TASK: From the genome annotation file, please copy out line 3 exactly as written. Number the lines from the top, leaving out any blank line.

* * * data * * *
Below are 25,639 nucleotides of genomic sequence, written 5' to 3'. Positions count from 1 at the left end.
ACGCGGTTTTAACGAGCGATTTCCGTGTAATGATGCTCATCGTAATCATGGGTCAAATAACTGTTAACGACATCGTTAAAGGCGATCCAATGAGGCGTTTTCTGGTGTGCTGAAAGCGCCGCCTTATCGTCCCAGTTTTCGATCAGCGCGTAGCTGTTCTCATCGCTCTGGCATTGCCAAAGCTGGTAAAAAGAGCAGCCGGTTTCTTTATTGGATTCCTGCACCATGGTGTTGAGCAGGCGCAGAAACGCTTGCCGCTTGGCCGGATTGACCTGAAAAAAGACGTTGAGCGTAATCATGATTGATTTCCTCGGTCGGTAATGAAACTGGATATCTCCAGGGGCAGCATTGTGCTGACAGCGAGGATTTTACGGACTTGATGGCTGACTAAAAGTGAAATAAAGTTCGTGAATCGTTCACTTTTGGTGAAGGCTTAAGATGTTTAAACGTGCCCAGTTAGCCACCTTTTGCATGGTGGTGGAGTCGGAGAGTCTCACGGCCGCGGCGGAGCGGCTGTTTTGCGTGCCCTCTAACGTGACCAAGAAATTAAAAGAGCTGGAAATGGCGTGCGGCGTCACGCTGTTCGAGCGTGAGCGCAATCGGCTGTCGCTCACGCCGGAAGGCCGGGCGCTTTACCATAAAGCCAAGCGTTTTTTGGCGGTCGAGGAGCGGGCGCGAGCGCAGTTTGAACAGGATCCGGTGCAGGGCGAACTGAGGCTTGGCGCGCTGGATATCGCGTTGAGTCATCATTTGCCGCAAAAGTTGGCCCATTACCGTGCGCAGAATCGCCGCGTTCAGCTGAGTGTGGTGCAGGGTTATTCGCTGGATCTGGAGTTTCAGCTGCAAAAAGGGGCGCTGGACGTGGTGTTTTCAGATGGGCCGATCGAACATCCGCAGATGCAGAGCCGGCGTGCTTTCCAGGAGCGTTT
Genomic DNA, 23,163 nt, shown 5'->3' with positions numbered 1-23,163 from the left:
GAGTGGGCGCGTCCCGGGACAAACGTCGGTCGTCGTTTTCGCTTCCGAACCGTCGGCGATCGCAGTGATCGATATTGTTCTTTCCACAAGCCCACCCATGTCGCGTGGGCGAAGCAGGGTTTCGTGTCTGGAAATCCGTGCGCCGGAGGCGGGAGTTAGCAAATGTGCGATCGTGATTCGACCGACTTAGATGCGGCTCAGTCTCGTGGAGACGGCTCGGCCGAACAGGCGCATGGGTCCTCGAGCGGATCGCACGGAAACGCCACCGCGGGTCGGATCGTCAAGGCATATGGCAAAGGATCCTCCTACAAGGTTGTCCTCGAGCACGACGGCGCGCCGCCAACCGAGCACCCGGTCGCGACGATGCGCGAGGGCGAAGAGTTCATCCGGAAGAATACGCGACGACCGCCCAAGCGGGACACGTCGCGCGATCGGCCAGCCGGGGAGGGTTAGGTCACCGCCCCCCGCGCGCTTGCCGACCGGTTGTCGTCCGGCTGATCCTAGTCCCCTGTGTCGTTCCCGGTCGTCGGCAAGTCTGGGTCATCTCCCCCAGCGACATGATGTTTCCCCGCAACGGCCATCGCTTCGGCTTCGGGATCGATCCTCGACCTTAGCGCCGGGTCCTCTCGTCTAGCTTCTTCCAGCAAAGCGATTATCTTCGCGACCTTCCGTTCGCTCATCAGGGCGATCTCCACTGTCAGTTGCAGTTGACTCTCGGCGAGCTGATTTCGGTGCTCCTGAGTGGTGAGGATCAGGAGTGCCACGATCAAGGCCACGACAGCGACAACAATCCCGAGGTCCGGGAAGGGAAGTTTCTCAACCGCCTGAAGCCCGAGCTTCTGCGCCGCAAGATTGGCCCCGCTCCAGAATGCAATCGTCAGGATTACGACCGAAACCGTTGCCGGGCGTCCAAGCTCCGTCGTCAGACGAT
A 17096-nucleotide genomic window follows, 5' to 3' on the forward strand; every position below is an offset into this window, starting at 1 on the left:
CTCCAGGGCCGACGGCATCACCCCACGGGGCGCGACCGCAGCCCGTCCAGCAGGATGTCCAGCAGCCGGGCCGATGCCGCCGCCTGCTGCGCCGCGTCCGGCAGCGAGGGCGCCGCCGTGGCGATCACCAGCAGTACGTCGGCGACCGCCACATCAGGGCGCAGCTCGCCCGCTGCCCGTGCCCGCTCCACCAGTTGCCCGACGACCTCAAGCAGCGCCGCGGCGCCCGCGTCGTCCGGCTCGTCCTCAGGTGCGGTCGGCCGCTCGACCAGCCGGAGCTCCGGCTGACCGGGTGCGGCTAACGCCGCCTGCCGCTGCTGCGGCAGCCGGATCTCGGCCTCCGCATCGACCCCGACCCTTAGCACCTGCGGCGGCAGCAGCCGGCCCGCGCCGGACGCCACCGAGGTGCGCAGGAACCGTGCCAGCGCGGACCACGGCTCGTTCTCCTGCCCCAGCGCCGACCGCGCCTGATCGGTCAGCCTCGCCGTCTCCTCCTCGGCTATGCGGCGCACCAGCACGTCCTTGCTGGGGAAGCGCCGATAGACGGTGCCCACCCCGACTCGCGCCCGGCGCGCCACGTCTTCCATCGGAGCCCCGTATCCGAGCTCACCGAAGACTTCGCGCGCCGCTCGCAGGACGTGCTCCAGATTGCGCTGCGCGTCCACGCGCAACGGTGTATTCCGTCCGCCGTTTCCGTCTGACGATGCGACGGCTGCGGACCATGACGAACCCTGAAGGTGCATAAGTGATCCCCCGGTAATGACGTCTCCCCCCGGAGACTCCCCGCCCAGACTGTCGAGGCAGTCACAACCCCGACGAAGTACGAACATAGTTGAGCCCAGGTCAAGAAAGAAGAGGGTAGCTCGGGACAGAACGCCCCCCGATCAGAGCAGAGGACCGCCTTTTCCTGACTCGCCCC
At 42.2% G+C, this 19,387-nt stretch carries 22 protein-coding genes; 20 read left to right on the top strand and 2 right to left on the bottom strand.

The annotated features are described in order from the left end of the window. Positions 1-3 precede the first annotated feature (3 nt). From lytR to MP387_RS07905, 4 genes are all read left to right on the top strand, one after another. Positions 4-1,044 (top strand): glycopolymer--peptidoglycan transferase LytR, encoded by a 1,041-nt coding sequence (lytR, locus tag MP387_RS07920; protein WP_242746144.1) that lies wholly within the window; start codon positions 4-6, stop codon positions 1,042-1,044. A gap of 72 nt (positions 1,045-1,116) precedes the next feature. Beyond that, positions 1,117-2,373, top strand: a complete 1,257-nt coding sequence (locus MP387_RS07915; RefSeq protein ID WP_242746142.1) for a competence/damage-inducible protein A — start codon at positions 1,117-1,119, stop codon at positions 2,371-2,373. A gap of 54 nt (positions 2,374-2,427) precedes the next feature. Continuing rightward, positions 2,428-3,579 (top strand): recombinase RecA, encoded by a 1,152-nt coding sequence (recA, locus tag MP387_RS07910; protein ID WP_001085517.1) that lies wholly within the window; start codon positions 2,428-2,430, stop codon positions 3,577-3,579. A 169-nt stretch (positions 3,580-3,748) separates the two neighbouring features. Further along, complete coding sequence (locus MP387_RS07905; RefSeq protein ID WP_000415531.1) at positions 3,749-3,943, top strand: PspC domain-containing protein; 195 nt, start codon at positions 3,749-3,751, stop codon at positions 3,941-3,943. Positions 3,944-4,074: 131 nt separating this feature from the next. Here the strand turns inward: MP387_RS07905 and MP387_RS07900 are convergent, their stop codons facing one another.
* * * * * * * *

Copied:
Genomic DNA, 23,163 nt, shown 5'->3' with positions numbered 1-23,163 from the left: